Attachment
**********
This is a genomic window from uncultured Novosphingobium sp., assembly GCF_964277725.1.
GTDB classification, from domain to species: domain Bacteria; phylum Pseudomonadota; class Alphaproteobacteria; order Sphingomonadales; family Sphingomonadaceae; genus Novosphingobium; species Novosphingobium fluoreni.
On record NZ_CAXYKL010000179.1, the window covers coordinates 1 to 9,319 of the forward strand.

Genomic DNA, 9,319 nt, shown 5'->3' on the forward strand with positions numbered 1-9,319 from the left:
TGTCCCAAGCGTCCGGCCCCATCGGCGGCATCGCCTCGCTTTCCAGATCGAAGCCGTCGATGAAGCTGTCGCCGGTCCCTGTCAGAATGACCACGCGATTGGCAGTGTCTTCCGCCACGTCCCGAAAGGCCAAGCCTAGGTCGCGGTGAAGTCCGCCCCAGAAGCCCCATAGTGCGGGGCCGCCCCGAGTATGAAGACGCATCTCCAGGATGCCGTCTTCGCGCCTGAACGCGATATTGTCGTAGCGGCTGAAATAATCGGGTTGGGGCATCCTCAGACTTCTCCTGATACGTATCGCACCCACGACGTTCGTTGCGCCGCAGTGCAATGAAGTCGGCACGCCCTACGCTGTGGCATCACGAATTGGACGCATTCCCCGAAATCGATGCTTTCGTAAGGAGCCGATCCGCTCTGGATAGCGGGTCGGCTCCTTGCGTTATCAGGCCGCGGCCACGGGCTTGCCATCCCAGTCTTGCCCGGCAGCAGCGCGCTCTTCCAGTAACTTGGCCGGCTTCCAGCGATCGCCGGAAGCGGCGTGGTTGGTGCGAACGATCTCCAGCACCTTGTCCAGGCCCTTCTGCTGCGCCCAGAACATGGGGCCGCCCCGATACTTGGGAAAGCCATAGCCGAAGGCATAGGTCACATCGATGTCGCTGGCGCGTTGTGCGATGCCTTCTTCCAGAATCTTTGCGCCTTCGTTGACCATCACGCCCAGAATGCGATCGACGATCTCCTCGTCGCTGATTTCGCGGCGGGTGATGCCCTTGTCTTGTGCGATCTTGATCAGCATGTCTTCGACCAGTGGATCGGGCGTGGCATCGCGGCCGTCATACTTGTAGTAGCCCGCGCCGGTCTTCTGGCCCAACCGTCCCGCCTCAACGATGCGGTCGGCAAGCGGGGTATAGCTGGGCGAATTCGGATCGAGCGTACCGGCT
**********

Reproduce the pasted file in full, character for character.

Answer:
This is a genomic window from uncultured Novosphingobium sp., assembly GCF_964277725.1.
GTDB classification, from domain to species: domain Bacteria; phylum Pseudomonadota; class Alphaproteobacteria; order Sphingomonadales; family Sphingomonadaceae; genus Novosphingobium; species Novosphingobium fluoreni.
On record NZ_CAXYKL010000179.1, the window covers coordinates 1 to 9,319 of the forward strand.

Genomic DNA, 9,319 nt, shown 5'->3' on the forward strand with positions numbered 1-9,319 from the left:
TGTCCCAAGCGTCCGGCCCCATCGGCGGCATCGCCTCGCTTTCCAGATCGAAGCCGTCGATGAAGCTGTCGCCGGTCCCTGTCAGAATGACCACGCGATTGGCAGTGTCTTCCGCCACGTCCCGAAAGGCCAAGCCTAGGTCGCGGTGAAGTCCGCCCCAGAAGCCCCATAGTGCGGGGCCGCCCCGAGTATGAAGACGCATCTCCAGGATGCCGTCTTCGCGCCTGAACGCGATATTGTCGTAGCGGCTGAAATAATCGGGTTGGGGCATCCTCAGACTTCTCCTGATACGTATCGCACCCACGACGTTCGTTGCGCCGCAGTGCAATGAAGTCGGCACGCCCTACGCTGTGGCATCACGAATTGGACGCATTCCCCGAAATCGATGCTTTCGTAAGGAGCCGATCCGCTCTGGATAGCGGGTCGGCTCCTTGCGTTATCAGGCCGCGGCCACGGGCTTGCCATCCCAGTCTTGCCCGGCAGCAGCGCGCTCTTCCAGTAACTTGGCCGGCTTCCAGCGATCGCCGGAAGCGGCGTGGTTGGTGCGAACGATCTCCAGCACCTTGTCCAGGCCCTTCTGCTGCGCCCAGAACATGGGGCCGCCCCGATACTTGGGAAAGCCATAGCCGAAGGCATAGGTCACATCGATGTCGCTGGCGCGTTGTGCGATGCCTTCTTCCAGAATCTTTGCGCCTTCGTTGACCATCACGCCCAGAATGCGATCGACGATCTCCTCGTCGCTGATTTCGCGGCGGGTGATGCCCTTGTCTTGTGCGATCTTGATCAGCATGTCTTCGACCAGTGGATCGGGCGTGGCATCGCGGCCGTCATACTTGTAGTAGCCCGCGCCGGTCTTCTGGCCCAACCGTCCCGCCTCAACGATGCGGTCGGCAAGCGGGGTATAGCTGGGCGAATTCGGATCGAGCGTACCGGCT